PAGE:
I remember when I was about ten and one of my friends got a cell phone. She was pretty much the first of our peers for a couple years to get a phone. So when I got home my mom asked me the same question that she did every day.

“How was school?” Normally, my answer was the same a simple, short grunt that sounded somewhat like the word fine. However, on this particular day my answer was different.

“Well, mom,” I said her name with the same level of distain as some people would use to describe dirty laundry, “Susie got a cell phone today and now all of my friends are going to get phones, and I’ll be the only one without one.” Of course this wasn’t true but I wanted to put up a good argument.

“Oh honey, you know phones are expensive and your sister didn’t get one until she was twelve. You can wait just like your sister.” Being the brat that I was, I proceeded to throw a massive tantrum. I began to yell, stomp, slam doors, and I refused to talk to either of my parents until they presented me with my brand new phone. It went this way with a lot of things such as piercing, drinking, a car, a computer, parties, and tanning. Tanning was the biggest mistake I have ever made.

PART 2

Some of my friends started tanning at a really young age. So, naturally I wanted to join them. I begged and pleaded until finally my parents allowed me to do it. It started when I was only thirteen and by the time I had turned sixteen I had already been diagnosed with melanoma. That’s what changed my life.

I did some research on melanoma soon after the diagnosis. It is a type of skin cancer that you can often get from tanning. It is, in fact, the most serious type of skin cancer. It begins in skin cells called melanocytes. The chance of getting melanoma increases as you get older, but people of any age can get the disease. Treatments include surgery (which is always the first treatment). Later treatments can be immunotherapy, chemotherapy, and radiation therapy. When I was seventeen I went through chemotherapy. I hated chemotherapy because it made me lose all of my precious hair, and I was in wigs for way too long (in my opinion).  Now, I’m eighteen and am scared to death that the cancer is going to come back.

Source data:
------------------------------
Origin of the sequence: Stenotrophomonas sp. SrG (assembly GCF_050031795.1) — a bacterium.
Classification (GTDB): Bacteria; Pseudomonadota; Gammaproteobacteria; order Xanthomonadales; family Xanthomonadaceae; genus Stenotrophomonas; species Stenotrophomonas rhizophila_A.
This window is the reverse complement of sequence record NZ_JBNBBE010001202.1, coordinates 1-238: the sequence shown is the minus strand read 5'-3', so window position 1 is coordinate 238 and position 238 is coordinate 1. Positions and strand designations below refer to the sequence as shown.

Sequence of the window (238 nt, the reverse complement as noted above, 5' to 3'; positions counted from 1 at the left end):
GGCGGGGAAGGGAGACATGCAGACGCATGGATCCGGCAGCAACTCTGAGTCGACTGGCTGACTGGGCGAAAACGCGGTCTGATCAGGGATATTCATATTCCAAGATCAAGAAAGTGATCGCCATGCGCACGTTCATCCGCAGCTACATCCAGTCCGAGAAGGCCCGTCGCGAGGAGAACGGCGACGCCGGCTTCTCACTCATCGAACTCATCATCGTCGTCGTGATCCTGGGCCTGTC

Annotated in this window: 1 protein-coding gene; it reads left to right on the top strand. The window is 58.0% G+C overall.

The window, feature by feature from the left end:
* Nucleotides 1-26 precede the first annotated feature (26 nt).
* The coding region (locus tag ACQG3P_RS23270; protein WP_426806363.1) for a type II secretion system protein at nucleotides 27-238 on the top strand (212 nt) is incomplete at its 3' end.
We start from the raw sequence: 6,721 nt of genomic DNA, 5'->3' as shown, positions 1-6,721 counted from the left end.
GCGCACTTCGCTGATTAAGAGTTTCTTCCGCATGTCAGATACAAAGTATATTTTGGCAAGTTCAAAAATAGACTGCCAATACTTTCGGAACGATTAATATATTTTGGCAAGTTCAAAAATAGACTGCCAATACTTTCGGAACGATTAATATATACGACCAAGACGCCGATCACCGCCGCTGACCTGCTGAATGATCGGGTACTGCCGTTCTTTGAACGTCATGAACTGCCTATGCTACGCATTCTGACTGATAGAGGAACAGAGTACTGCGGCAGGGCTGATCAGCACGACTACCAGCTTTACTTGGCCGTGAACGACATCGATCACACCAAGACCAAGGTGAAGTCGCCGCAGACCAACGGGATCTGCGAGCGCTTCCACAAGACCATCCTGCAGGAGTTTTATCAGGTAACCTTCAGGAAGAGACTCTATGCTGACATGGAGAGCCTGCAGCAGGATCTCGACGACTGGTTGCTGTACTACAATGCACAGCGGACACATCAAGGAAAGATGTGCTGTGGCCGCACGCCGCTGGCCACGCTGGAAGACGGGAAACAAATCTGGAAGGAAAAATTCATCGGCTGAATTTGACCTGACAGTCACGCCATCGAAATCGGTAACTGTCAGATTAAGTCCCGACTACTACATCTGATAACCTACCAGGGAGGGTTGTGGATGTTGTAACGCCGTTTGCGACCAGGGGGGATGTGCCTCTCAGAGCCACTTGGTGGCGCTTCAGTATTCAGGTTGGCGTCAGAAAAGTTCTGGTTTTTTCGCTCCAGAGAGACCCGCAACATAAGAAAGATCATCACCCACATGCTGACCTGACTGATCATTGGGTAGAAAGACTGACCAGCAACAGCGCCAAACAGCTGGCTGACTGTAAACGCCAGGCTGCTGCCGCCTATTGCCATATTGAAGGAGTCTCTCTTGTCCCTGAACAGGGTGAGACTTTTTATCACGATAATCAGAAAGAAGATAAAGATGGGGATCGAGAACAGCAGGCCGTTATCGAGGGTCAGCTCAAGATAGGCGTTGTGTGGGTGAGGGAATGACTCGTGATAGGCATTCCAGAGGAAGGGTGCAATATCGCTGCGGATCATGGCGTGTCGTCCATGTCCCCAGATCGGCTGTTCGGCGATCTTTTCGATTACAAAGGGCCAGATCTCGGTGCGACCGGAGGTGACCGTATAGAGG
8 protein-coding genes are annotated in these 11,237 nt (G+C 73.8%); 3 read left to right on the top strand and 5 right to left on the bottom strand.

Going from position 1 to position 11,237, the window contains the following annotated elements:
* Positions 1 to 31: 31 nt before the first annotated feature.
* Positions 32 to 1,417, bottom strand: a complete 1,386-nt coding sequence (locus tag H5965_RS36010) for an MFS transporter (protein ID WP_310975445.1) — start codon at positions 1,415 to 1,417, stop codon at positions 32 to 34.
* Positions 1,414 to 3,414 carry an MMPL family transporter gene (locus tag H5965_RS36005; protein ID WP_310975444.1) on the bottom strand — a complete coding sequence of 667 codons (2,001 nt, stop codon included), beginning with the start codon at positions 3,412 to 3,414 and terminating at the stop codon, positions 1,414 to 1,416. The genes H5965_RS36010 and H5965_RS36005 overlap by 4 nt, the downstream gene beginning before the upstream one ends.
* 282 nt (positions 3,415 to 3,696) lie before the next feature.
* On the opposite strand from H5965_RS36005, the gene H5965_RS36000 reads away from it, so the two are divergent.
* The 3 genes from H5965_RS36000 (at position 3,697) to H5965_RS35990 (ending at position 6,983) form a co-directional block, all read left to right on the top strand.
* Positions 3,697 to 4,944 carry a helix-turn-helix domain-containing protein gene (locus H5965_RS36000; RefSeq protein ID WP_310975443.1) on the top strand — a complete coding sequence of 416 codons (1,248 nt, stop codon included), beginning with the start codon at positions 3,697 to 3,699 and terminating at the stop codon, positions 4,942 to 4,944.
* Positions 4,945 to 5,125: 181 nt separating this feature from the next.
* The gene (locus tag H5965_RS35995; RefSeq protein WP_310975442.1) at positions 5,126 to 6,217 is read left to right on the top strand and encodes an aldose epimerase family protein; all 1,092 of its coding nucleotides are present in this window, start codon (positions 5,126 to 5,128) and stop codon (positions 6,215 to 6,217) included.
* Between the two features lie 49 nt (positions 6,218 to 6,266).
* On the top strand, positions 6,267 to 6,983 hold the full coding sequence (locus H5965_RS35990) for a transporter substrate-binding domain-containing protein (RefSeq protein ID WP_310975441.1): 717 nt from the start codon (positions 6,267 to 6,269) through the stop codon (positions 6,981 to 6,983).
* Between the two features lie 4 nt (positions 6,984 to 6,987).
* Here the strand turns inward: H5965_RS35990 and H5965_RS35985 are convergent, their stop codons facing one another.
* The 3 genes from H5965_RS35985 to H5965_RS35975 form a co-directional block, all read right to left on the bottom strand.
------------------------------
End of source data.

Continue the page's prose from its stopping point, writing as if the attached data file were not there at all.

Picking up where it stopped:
As soon as I was diagnosed with cancer I stopped singing, dancing, and talking to my friends. Like I’ve mentioned, it totally changed my life. While I was busy ignoring my friends I had a lot of time to think. That’s why I started to write. It helped me process my ideas if I could get them down on paper. I realize now that even though I was happy before, nobody else was. I treated my parents and all my friends like crap. It must have been so hard for them, which is part of the reason I exclude myself from the world now. I am afraid that if I open myself up, even a little, I will get wrapped up in all those things that don’t matter, and I don’t want to be that person again. I would rather be miserably by myself rather than happily taking advantage of people.

 

 

CONCLUSION

I am far from happy with what I have done with my life. In the past I was deliriously happy, but I was exceedingly spiteful.

 Now, I avoid contact with other humans the best I can (and I’ve gotten pretty good at it, too). I simply can’t help being terrified of what will happen if I put myself into a relationship again. But at the same time I am terrified of what will happen if I don’t.

I have somewhat of a good grasp on reality, and I don’t lack a whole lot of common sense so I know that eventually I am going to have to change.

There has to be something (or someone) in the future for me and I am afraid that if I’m not in the right place at the right time I’m going to miss it. Frankly, the future haunts me more then my dreadful past because I am in total control of my future and can do nothing to change my past.